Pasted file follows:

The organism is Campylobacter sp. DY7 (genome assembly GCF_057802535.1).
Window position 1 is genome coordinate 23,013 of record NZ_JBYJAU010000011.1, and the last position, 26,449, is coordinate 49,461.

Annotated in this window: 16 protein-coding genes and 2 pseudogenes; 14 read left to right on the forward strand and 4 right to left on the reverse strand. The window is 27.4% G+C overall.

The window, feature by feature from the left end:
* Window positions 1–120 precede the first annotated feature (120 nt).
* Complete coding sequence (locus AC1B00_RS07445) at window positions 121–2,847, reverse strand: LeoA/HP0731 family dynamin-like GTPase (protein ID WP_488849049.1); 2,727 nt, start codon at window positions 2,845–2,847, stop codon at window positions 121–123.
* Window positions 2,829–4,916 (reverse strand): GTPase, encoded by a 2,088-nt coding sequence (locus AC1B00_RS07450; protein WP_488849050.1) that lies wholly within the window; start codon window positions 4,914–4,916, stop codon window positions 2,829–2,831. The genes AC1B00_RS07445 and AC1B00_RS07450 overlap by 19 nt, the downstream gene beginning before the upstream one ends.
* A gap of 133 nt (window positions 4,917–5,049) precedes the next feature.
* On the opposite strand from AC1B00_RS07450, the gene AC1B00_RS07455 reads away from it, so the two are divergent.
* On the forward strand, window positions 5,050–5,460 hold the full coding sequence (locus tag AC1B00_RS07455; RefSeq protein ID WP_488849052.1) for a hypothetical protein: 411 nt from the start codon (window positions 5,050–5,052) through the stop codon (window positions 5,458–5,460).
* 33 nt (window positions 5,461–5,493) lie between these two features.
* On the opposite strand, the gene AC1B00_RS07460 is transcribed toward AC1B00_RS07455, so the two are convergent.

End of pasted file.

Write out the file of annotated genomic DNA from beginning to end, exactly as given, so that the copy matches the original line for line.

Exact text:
The organism is Campylobacter sp. DY7 (genome assembly GCF_057802535.1).
Window position 1 is genome coordinate 23,013 of record NZ_JBYJAU010000011.1, and the last position, 26,449, is coordinate 49,461.

Annotated in this window: 16 protein-coding genes and 2 pseudogenes; 14 read left to right on the forward strand and 4 right to left on the reverse strand. The window is 27.4% G+C overall.

The window, feature by feature from the left end:
* Window positions 1–120 precede the first annotated feature (120 nt).
* Complete coding sequence (locus AC1B00_RS07445) at window positions 121–2,847, reverse strand: LeoA/HP0731 family dynamin-like GTPase (protein ID WP_488849049.1); 2,727 nt, start codon at window positions 2,845–2,847, stop codon at window positions 121–123.
* Window positions 2,829–4,916 (reverse strand): GTPase, encoded by a 2,088-nt coding sequence (locus AC1B00_RS07450; protein WP_488849050.1) that lies wholly within the window; start codon window positions 4,914–4,916, stop codon window positions 2,829–2,831. The genes AC1B00_RS07445 and AC1B00_RS07450 overlap by 19 nt, the downstream gene beginning before the upstream one ends.
* A gap of 133 nt (window positions 4,917–5,049) precedes the next feature.
* On the opposite strand from AC1B00_RS07450, the gene AC1B00_RS07455 reads away from it, so the two are divergent.
* On the forward strand, window positions 5,050–5,460 hold the full coding sequence (locus tag AC1B00_RS07455; RefSeq protein ID WP_488849052.1) for a hypothetical protein: 411 nt from the start codon (window positions 5,050–5,052) through the stop codon (window positions 5,458–5,460).
* 33 nt (window positions 5,461–5,493) lie between these two features.
* On the opposite strand, the gene AC1B00_RS07460 is transcribed toward AC1B00_RS07455, so the two are convergent.